The predator’s first physical contact with a child is often non-sexual touching designed to test the waters and to increase the child’s acceptance of touch. It could be an “accidental” touch, an arm around the shoulder, a ruffling of the hair.
There are also other acts that do not involve touch at all but, once again, are clearly acts of sexual abuse.
» Exposing one’s private body parts to a child (exhibitionism)
» Forcing a child to watch the abuser masturbate
» Playing sexual (“pants down”) games
» Encouraging or forcing a child to read/watch pornography
» Looking at a child in a sexual way
» Making suggestive comments to a child that are sexual in nature
» Undressing in front of the child
» Watching a child in a state of nudity, such as while undressing or while using the bathroom, with or without the child’s knowledge (voyeurism)
» Encouraging a child to watch or hear sexual acts
Each of these behaviors is sexual in nature, yet none of them matches the profile that good touch, bad touch covers. So, instead:
Teach your children that their body is their own. Between spankings at home, corporal punishments at school, being forced to hug or kiss uncles and aunties when they don’t want to, and having the neighborhood bully wrestle them to the ground or pull their hair to the roots, children can very easily get the message that other people (and not they) are in control of their bodies and can impose their will. This skews the pitch in favor of the abuser.
Instead, by instilling in your children the conviction that their bodies are their own, and that no one has the right to make them feel uncomfortable or touch them against their will, you give them a valuable life skill, not just a skill to be used in highly-charged situations that may involve abuse. Every child needs to have this message hard-wired into his psyche: “I have a body that is my own and no one else’s. And I want it that way. I can choose who touches it.” And then, by extension: “I feel good when nana gets me into her lap and tells me a story. But I did not feel good when 'uncle X' blindfolded me and said, ‘Now, I’m going to spin you around. Come closer so I can reach you’ – so, I told him I didn’t want to play that game, and I pulled the blindfold off. My body is mine. I can say, ‘No, don’t touch me’.”
Teach your child to recognize “grooming” behavior. This is the process by which the predator increases access to his potential victim, and decreases the likelihood of discovery. He’ll use emotional seduction as the most effective way to manipulate children. He may spend time playing games with them, offer them lifts to school, or buy them treats and gifts as tokens of friendship. And he will often offer a sympathetic ear. ‘Other kids make fun of you? I know what that’s like - it was the same way for me when I was your age. Your parents don’t understand and trust you? Oh, I know what that’s like - your parents never really want you to grow up. But I trust you. I respect you. And I’m here for you – you know that, don’t you?’
At some point during the grooming process, a predator will usually introduce secrecy, a gambit to bind the victim to him. “Your parents don’t like you to eat golas? Come, I’ll buy you one, but let it remain our secret.” Later on, secrecy joins hands with threats: "If you tell your mother what happened, you’ll pay for it.”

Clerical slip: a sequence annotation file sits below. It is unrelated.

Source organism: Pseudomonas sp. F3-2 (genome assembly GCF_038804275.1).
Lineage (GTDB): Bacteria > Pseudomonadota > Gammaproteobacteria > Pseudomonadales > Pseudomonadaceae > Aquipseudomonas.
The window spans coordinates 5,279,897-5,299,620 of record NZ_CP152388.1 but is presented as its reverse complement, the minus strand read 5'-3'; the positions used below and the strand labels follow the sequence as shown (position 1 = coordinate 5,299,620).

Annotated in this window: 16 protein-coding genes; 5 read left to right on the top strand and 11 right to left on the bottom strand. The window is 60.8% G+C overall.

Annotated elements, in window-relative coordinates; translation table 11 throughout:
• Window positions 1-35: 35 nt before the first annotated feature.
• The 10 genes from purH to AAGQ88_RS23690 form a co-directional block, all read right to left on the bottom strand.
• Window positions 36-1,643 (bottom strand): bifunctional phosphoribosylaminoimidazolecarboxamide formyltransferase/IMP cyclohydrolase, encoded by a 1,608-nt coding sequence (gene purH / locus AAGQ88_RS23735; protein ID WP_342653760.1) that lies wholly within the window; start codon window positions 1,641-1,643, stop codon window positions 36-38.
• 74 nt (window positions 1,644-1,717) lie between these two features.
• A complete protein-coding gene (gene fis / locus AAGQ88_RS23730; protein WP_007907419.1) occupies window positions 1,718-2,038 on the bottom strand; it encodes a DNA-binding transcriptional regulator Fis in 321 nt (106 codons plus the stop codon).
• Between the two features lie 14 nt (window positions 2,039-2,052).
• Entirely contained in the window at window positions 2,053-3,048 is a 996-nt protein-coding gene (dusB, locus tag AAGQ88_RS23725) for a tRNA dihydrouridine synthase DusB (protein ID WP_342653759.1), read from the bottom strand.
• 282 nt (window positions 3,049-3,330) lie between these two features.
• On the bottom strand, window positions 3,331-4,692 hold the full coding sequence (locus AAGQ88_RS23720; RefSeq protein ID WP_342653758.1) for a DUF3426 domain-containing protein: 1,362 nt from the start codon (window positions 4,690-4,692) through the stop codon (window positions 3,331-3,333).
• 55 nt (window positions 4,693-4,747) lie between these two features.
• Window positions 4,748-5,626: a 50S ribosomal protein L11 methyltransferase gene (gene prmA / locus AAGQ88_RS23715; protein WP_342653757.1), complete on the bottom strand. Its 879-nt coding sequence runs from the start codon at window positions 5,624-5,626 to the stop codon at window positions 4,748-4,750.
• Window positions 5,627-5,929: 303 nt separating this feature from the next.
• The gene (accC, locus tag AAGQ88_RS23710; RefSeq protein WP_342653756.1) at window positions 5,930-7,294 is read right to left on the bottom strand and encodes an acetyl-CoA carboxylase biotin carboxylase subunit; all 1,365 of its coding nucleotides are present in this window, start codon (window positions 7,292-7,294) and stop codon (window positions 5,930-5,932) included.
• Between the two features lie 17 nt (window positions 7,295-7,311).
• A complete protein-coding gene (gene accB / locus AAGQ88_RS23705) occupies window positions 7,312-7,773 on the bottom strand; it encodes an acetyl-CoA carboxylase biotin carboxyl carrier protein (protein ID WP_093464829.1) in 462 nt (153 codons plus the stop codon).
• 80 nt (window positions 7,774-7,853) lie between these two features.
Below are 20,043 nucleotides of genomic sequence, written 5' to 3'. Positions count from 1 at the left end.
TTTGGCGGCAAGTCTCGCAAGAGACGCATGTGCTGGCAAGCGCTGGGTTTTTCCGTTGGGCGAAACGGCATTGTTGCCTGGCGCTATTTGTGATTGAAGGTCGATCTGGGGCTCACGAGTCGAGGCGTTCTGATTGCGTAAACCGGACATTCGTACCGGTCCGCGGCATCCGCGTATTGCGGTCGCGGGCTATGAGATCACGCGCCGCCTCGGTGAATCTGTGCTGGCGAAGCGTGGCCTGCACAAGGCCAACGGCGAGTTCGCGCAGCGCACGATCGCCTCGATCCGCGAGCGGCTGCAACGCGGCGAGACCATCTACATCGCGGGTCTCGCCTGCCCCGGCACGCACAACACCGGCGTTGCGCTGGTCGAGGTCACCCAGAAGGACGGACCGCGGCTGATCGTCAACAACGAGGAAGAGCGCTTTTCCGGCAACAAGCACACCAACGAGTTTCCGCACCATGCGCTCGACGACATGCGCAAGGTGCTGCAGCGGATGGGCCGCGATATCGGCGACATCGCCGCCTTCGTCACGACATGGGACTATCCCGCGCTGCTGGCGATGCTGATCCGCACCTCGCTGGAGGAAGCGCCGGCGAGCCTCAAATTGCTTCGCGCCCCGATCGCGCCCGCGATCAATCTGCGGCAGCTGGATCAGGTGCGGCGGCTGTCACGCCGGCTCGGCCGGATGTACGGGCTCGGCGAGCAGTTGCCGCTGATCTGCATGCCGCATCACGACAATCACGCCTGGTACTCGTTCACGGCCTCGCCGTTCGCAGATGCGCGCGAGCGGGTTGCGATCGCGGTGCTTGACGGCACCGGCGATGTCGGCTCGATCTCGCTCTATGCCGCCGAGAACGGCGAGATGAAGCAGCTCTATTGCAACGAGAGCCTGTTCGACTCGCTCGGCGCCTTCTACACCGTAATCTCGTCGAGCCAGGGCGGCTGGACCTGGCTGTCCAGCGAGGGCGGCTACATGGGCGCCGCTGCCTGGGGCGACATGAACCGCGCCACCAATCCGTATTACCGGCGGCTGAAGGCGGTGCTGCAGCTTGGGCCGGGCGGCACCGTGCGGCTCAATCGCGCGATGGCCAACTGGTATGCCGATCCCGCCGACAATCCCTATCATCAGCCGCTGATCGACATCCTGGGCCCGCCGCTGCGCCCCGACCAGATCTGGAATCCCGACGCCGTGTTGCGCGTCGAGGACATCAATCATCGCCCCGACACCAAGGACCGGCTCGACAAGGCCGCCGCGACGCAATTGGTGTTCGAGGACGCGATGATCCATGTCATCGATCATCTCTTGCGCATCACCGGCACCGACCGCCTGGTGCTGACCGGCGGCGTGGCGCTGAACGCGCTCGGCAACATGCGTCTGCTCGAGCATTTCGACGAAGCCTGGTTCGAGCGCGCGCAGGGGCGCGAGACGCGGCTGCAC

Teach your child the correct vocabulary of sex. While imparting knowledge about sexuality should be age-appropriate, as a parent you need to work at getting over your own inhibitions so that you get comfortable about talking to your children regularly about their bodies.
Making sure your children know the correct names for their body parts is especially important. If your son knows that he has a penis and suddenly starts referring to it with strange pet names, you need to calmly bring up the question about where those names came about. Most predators don’t use the words “vagina” and “penis” during abuse. So, if your daughter comes to you and says, “Uncle hurt my vagina”, what occurred is more clear than if she says she has a pain in her stomach (which is what small girls who have been abused commonly say if they do not know the word, “vagina”).
Dump the doctrine of unquestioning obedience to authority. This is one of the dictums that Indian parents often inculcate in their children: to unquestioningly obey any and every authority figure. In effect, that includes anyone older than the child. But this fallacious teaching – that respect means unquestioning obedience to authority – can increase a child’s vulnerability to abuse by those older to him.
Know the only warning sign you may ever get. Child molesters are not, by and large, social misfits. They don’t come announcing their presence with a leer. They don’t, on the outside, appear in any way different from other people. Many of them impress others as dedicated, responsible family persons and are good providers.
Perhaps the only overt warning sign that could put you on alert is that the person seems to be spending too much time or showering too much attention on your child. Is there a relative or neighbor who:
» Constantly maneuvers to get time alone with your child?
» Insists on hugging, touching, tickling, kissing, wrestling with or holding your child even if the child does not seem to want this affection?
» Buys your child expensive gifts or gives him or her money for no apparent reason?
» Is overly interested in the sexual development of a child (Example - talks repeatedly about how fast her body is growing)?
» Spends most of his / her spare time with children and shows little or no interest in spending time with people his own age?
» Frequently intrudes on a child’s privacy, for instance walks in on a child in the bathroom?
These are red flags. Don’t ignore them.
Create a bonding with your child based on unconditional love and acceptance. The safest child is the one who can talk about anything to his / her parents without fear of rebuke or punishment. If your child knows that she can tell you that her hobby-class teacher put his arm around her shoulder today and didn’t seem to want to let go, you can get an inkling of what that teacher might be up to, and you can nip his overtures in the bud.
If your child tells you something of this kind, do listen to your child and trust him / her. Children have their own instincts and those feelings should be respected. Speak up, take action when these warning signs are brought to your notice. Don’t hesitate even if it’s a close friend or relative.
Your message to your child should be unequivocal: “I love you unconditionally and am always here to listen to you without judgment or blame.”
(The author, a former editor of 'Health & Nutrition' magazine, works as a counseling therapist.)